3.  If you are the officer signing for the entity, carefully read every agreement you sign, despite the fact that you are only signing on behalf of the entity.  Even if there is only one signature block for the entity, you may end up having to defend yourself against personal liability, because there were personal obligations hidden somewhere in the agreement. 

With respect to No. 3 above, it so happened to a CEO of a New York limited liability company (See Integrated Marketing and Promotional Solutions Inc. v. JEC Nutrition LLC, decided December 12, 2006; via the New York Law Journal, subscription required).

The CEO signed a seven page agreement on behalf of the LLC.  The first three pages of the agreement contained the main obligations between the LLC and the other party to the agreement. The fourth page contained the parties’ signatures.  The CEO signed on behalf of the LLC only, i.e. only one signature block.   Three unsigned pages followed the signature page.  Page six of the agreement (unsigned) contained the following language:

The undersigned (that is the CEO) for the client (that is the LLC) personally guarantees the payment of client’s debts.  In the event that agency is unable to secure payment from the client, the undersigned personally guarantees all liabilities, including interest, collection costs and attorney’s fees.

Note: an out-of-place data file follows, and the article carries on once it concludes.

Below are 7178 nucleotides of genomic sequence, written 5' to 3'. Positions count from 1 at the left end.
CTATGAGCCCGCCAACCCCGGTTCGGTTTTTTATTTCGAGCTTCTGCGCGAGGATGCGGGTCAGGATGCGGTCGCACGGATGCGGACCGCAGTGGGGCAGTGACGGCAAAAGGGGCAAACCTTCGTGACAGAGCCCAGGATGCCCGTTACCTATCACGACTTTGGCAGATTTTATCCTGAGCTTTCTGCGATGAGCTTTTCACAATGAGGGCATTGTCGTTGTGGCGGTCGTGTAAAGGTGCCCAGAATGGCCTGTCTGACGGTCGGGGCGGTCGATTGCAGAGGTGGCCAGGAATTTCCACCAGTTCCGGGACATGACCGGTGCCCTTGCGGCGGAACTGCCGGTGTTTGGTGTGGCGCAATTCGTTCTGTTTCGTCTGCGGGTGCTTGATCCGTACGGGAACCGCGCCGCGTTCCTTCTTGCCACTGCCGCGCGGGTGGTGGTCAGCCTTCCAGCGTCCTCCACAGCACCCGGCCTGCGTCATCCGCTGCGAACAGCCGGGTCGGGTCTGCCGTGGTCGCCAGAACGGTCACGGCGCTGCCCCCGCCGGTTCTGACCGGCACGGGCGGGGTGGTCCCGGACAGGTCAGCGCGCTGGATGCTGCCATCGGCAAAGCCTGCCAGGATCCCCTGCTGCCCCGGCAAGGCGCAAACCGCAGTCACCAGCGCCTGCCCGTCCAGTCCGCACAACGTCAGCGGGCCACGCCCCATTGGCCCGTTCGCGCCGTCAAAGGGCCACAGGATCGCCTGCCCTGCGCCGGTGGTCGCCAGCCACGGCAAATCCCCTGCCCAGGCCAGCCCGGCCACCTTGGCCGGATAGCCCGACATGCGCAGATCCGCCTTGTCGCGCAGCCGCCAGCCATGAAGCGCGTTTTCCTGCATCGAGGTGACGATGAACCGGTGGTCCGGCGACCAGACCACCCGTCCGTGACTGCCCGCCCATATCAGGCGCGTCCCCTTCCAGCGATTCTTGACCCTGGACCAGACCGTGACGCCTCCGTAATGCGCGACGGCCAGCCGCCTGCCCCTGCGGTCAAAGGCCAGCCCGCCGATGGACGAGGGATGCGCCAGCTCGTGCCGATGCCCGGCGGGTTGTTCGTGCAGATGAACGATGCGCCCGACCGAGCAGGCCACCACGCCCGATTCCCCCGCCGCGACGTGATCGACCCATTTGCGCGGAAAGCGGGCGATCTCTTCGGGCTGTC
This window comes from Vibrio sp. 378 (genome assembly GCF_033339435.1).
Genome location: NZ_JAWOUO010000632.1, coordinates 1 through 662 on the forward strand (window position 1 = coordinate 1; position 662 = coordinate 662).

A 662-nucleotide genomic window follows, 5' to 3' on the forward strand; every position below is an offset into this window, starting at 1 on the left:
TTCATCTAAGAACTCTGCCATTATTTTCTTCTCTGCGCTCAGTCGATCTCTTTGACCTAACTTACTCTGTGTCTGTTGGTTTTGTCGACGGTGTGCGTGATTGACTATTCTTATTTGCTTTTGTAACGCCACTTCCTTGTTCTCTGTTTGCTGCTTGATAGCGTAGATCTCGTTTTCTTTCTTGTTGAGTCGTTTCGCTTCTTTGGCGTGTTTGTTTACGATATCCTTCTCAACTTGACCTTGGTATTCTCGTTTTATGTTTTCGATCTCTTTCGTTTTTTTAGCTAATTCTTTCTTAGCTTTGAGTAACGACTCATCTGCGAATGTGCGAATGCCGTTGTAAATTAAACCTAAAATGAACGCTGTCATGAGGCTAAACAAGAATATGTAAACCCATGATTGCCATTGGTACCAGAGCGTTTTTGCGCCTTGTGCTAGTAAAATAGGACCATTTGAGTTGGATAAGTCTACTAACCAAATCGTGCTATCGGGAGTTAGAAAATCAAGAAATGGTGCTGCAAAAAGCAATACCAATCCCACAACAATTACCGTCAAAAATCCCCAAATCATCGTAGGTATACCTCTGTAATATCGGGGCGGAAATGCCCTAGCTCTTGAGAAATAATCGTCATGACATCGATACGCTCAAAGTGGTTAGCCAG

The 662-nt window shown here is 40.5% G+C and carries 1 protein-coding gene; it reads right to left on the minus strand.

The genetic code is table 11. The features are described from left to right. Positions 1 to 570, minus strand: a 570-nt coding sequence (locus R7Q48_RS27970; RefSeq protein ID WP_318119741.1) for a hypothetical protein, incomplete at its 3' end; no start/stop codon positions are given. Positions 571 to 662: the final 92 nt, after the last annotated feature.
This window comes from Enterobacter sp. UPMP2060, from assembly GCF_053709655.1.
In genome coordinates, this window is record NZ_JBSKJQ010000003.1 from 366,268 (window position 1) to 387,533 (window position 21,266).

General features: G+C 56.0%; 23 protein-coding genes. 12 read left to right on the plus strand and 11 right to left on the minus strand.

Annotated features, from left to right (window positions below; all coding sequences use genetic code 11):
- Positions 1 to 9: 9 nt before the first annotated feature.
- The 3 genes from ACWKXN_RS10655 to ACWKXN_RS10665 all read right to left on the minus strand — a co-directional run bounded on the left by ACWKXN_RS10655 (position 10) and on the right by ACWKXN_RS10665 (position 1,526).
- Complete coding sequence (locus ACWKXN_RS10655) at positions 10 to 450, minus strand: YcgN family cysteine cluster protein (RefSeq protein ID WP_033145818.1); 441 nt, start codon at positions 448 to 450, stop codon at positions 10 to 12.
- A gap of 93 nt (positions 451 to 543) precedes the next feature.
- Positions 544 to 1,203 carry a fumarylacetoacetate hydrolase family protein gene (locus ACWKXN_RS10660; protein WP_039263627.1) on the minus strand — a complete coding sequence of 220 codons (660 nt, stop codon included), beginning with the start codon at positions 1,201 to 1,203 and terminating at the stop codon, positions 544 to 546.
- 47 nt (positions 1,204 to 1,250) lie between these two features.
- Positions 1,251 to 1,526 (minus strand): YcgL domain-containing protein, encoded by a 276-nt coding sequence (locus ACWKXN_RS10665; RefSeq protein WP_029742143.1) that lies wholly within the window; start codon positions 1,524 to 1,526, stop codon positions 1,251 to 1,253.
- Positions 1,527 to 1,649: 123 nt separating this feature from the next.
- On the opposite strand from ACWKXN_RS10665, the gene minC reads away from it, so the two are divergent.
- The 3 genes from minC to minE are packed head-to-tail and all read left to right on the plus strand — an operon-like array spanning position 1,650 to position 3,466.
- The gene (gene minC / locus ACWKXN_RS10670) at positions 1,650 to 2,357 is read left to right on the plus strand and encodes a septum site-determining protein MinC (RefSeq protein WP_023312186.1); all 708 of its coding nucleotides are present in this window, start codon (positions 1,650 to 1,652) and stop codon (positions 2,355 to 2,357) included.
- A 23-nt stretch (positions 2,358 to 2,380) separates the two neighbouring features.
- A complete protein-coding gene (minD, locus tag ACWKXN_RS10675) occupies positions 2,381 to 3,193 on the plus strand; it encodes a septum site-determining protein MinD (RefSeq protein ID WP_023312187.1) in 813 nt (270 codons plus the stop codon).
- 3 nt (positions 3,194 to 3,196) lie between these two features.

The LLC didn’t pay, so the LLC and the CEO got sued.  Should the CEO be personally liable under the guarantee provision above, despite only one signature, which was clearly on behalf of the entity?

The court wasn’t in a position to decide this issue yet, but it stated the rules:

In order to determine whether the CEO’s signature on the agreement was intended by the CEO to bind the LLC and herself personally, the court must look at five factors:  1. the length of the contract, 2. the location of the provisions that made the CEO personally liable in relation to the signature line, 3. the presence of the CEO’s name in the agreement itself, 4. the nature of the negotiations leading to the contract, and 5. the CEO’s role in the corporation.  In addition, the court stated that although two signatures are not required in order to impose personal liability on the CEO, the existence of only one signature weighs against imposition of personal liability.